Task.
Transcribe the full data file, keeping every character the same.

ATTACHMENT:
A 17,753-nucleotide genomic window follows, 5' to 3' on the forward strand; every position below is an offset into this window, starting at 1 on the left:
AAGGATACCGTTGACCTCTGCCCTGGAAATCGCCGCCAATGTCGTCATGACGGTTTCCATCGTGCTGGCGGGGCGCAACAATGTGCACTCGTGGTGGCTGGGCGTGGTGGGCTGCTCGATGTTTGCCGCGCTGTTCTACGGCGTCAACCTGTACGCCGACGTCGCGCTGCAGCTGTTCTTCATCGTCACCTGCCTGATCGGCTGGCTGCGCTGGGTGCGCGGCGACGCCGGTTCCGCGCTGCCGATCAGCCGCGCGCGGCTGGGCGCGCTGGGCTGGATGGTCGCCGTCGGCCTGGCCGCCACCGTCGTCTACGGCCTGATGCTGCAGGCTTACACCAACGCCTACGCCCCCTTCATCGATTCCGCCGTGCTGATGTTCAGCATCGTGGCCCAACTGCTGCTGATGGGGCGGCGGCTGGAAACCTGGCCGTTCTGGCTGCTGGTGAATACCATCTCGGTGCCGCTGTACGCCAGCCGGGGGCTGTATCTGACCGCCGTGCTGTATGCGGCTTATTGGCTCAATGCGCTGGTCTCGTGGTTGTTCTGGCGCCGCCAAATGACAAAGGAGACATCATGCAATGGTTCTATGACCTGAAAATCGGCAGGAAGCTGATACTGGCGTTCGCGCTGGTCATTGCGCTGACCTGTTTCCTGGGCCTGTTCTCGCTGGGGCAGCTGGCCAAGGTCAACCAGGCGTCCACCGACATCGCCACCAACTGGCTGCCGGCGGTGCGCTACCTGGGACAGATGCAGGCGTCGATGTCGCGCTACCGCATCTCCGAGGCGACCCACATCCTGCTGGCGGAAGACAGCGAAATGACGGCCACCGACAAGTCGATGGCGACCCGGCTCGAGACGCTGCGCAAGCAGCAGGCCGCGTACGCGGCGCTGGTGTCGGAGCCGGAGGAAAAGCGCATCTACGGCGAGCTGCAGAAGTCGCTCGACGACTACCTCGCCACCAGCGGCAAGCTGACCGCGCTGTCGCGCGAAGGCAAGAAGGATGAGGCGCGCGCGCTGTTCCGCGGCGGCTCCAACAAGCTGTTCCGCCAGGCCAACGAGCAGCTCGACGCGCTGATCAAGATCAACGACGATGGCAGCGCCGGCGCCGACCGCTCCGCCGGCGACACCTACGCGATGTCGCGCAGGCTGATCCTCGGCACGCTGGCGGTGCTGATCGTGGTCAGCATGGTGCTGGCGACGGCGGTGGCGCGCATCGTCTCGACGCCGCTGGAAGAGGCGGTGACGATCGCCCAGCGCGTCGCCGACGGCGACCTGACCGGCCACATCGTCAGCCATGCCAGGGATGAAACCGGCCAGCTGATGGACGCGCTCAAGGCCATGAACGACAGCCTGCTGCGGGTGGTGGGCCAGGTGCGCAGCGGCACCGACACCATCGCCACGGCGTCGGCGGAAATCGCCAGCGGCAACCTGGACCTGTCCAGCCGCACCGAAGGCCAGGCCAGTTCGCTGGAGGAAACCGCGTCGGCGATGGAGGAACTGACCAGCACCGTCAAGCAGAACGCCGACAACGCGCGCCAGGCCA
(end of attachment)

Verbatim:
A 17,753-nucleotide genomic window follows, 5' to 3' on the forward strand; every position below is an offset into this window, starting at 1 on the left:
AAGGATACCGTTGACCTCTGCCCTGGAAATCGCCGCCAATGTCGTCATGACGGTTTCCATCGTGCTGGCGGGGCGCAACAATGTGCACTCGTGGTGGCTGGGCGTGGTGGGCTGCTCGATGTTTGCCGCGCTGTTCTACGGCGTCAACCTGTACGCCGACGTCGCGCTGCAGCTGTTCTTCATCGTCACCTGCCTGATCGGCTGGCTGCGCTGGGTGCGCGGCGACGCCGGTTCCGCGCTGCCGATCAGCCGCGCGCGGCTGGGCGCGCTGGGCTGGATGGTCGCCGTCGGCCTGGCCGCCACCGTCGTCTACGGCCTGATGCTGCAGGCTTACACCAACGCCTACGCCCCCTTCATCGATTCCGCCGTGCTGATGTTCAGCATCGTGGCCCAACTGCTGCTGATGGGGCGGCGGCTGGAAACCTGGCCGTTCTGGCTGCTGGTGAATACCATCTCGGTGCCGCTGTACGCCAGCCGGGGGCTGTATCTGACCGCCGTGCTGTATGCGGCTTATTGGCTCAATGCGCTGGTCTCGTGGTTGTTCTGGCGCCGCCAAATGACAAAGGAGACATCATGCAATGGTTCTATGACCTGAAAATCGGCAGGAAGCTGATACTGGCGTTCGCGCTGGTCATTGCGCTGACCTGTTTCCTGGGCCTGTTCTCGCTGGGGCAGCTGGCCAAGGTCAACCAGGCGTCCACCGACATCGCCACCAACTGGCTGCCGGCGGTGCGCTACCTGGGACAGATGCAGGCGTCGATGTCGCGCTACCGCATCTCCGAGGCGACCCACATCCTGCTGGCGGAAGACAGCGAAATGACGGCCACCGACAAGTCGATGGCGACCCGGCTCGAGACGCTGCGCAAGCAGCAGGCCGCGTACGCGGCGCTGGTGTCGGAGCCGGAGGAAAAGCGCATCTACGGCGAGCTGCAGAAGTCGCTCGACGACTACCTCGCCACCAGCGGCAAGCTGACCGCGCTGTCGCGCGAAGGCAAGAAGGATGAGGCGCGCGCGCTGTTCCGCGGCGGCTCCAACAAGCTGTTCCGCCAGGCCAACGAGCAGCTCGACGCGCTGATCAAGATCAACGACGATGGCAGCGCCGGCGCCGACCGCTCCGCCGGCGACACCTACGCGATGTCGCGCAGGCTGATCCTCGGCACGCTGGCGGTGCTGATCGTGGTCAGCATGGTGCTGGCGACGGCGGTGGCGCGCATCGTCTCGACGCCGCTGGAAGAGGCGGTGACGATCGCCCAGCGCGTCGCCGACGGCGACCTGACCGGCCACATCGTCAGCCATGCCAGGGATGAAACCGGCCAGCTGATGGACGCGCTCAAGGCCATGAACGACAGCCTGCTGCGGGTGGTGGGCCAGGTGCGCAGCGGCACCGACACCATCGCCACGGCGTCGGCGGAAATCGCCAGCGGCAACCTGGACCTGTCCAGCCGCACCGAAGGCCAGGCCAGTTCGCTGGAGGAAACCGCGTCGGCGATGGAGGAACTGACCAGCACCGTCAAGCAGAACGCCGACAACGCGCGCCAGGCCA